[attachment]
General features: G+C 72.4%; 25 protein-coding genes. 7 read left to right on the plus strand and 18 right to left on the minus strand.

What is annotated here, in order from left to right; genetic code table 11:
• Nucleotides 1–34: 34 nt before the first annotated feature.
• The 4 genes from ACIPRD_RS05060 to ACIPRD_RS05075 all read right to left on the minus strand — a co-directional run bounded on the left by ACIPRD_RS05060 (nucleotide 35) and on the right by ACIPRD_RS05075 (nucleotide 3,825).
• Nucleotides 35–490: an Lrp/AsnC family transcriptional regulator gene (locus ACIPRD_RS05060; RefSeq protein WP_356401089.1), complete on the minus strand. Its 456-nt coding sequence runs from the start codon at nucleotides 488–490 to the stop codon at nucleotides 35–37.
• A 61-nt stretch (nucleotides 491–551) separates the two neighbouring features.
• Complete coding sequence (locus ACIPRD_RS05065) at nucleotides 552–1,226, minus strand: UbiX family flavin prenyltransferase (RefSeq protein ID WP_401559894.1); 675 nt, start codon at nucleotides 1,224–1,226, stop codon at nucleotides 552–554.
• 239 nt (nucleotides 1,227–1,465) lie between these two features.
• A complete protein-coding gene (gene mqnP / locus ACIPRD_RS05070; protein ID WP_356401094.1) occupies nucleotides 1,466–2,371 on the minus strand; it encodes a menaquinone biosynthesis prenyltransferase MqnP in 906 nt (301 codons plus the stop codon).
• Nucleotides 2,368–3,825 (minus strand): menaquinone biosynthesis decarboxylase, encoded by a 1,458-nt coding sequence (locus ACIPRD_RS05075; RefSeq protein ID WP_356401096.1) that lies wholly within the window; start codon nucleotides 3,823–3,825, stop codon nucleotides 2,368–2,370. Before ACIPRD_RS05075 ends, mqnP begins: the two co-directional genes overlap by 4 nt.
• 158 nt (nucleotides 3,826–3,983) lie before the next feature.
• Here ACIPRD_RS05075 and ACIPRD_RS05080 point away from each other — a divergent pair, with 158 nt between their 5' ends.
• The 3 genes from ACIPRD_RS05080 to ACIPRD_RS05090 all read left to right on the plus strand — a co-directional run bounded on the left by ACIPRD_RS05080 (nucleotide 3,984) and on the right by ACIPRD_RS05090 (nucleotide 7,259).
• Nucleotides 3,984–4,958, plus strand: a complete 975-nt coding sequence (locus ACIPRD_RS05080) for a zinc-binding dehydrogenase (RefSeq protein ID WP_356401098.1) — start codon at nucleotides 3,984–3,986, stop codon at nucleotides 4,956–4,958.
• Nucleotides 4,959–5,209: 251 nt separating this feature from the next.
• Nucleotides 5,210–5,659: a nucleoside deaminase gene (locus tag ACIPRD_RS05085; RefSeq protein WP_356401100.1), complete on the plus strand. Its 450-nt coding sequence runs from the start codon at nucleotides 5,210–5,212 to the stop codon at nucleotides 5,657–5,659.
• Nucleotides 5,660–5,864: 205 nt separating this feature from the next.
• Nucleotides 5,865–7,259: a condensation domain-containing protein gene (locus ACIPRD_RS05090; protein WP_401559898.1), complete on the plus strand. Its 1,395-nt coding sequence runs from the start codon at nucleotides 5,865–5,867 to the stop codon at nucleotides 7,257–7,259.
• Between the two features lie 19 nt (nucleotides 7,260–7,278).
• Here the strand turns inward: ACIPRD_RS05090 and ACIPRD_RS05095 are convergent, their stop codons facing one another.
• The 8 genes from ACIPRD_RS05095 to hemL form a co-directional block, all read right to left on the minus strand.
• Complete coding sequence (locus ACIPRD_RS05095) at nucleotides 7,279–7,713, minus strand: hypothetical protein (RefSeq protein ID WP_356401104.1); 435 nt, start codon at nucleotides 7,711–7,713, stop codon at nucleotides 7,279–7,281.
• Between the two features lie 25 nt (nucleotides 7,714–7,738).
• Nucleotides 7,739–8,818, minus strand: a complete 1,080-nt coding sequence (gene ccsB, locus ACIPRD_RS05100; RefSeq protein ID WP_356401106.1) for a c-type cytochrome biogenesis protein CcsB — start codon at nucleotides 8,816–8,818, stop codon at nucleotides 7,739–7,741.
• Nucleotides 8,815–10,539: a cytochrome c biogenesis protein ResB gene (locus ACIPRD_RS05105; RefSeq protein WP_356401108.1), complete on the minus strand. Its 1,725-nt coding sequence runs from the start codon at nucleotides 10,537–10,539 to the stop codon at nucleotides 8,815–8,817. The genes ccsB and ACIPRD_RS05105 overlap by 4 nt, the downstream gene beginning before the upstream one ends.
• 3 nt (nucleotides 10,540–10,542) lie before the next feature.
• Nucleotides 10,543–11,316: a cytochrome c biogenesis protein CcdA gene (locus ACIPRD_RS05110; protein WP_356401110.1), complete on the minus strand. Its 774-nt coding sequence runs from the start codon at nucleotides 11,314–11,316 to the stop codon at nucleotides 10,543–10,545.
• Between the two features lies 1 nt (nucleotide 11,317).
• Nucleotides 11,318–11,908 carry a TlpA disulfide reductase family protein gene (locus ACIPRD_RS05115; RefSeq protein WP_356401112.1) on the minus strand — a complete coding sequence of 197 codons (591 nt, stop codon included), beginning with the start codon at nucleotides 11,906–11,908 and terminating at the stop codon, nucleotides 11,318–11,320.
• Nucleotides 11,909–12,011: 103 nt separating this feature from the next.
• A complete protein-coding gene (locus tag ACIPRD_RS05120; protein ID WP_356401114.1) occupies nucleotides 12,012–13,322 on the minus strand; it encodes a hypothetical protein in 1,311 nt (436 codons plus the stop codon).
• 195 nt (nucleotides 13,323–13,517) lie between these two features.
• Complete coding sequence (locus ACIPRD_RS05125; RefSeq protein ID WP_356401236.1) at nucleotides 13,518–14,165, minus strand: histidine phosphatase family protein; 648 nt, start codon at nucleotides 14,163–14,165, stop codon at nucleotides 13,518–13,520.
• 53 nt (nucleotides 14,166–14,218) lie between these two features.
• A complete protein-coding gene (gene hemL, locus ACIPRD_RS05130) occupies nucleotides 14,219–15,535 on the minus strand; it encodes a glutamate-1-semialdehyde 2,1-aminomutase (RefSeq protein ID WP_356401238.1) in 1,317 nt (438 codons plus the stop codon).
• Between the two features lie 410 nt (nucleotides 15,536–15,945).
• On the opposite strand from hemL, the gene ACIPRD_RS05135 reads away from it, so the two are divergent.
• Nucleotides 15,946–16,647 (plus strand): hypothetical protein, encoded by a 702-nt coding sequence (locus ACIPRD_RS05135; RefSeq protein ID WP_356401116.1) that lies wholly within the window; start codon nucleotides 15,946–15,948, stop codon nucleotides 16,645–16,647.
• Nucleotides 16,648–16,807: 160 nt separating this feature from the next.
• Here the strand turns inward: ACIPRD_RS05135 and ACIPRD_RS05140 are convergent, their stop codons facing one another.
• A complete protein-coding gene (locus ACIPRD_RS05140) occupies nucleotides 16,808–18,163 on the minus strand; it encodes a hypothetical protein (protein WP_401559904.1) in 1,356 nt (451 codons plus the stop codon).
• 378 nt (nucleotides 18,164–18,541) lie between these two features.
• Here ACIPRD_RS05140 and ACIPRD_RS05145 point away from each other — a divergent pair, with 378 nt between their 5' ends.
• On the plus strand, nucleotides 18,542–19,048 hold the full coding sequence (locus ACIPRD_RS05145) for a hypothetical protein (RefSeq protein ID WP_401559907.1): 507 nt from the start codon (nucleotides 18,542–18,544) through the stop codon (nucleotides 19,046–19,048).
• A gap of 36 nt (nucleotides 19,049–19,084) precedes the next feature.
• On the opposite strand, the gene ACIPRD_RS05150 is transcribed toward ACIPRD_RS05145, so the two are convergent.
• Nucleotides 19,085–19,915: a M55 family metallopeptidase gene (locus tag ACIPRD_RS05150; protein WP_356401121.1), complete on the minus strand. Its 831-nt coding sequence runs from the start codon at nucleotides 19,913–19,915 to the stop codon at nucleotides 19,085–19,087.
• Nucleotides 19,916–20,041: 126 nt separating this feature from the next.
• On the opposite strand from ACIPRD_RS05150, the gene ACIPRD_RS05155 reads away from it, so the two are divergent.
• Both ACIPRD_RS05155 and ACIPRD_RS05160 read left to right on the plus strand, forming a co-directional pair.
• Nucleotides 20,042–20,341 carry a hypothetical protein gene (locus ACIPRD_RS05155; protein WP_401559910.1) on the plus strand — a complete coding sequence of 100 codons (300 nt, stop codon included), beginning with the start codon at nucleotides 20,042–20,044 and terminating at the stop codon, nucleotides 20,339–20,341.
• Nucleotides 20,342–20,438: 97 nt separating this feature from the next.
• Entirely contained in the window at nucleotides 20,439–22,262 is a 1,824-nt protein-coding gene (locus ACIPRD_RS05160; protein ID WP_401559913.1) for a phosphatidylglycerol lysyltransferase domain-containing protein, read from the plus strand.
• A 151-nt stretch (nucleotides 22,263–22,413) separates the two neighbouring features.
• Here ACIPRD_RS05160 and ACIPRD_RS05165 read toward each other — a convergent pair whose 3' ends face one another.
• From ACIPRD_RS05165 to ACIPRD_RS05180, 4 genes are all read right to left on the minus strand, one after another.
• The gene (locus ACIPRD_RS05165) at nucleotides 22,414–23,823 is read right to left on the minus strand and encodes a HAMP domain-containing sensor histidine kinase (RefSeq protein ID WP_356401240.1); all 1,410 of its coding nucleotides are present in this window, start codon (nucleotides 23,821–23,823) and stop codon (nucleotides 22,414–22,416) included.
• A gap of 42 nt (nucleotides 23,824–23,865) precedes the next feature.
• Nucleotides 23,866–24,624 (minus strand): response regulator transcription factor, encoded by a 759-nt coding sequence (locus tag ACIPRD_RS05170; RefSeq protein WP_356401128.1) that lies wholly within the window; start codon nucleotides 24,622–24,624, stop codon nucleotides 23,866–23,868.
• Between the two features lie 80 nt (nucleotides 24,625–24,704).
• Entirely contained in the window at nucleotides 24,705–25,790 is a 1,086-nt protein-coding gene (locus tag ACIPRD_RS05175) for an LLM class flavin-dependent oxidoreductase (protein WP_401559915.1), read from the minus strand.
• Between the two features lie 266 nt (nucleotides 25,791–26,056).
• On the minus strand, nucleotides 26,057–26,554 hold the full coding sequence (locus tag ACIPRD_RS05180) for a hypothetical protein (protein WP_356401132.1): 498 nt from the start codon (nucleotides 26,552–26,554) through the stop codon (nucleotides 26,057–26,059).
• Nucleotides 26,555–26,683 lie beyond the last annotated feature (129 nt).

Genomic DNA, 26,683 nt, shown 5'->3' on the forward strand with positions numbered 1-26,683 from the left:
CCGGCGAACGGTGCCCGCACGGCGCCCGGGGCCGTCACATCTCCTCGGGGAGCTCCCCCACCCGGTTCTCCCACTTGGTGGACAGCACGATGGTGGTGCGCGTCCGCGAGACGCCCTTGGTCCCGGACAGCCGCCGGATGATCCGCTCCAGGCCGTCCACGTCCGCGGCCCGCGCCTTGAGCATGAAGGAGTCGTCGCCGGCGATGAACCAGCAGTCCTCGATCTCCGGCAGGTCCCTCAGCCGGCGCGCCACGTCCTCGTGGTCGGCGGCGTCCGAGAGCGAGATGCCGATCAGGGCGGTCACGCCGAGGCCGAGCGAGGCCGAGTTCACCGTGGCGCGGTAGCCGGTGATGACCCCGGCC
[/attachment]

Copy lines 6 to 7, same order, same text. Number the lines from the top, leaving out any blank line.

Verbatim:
• A 61-nt stretch (nucleotides 491–551) separates the two neighbouring features.
• Complete coding sequence (locus ACIPRD_RS05065) at nucleotides 552–1,226, minus strand: UbiX family flavin prenyltransferase (RefSeq protein ID WP_401559894.1); 675 nt, start codon at nucleotides 1,224–1,226, stop codon at nucleotides 552–554.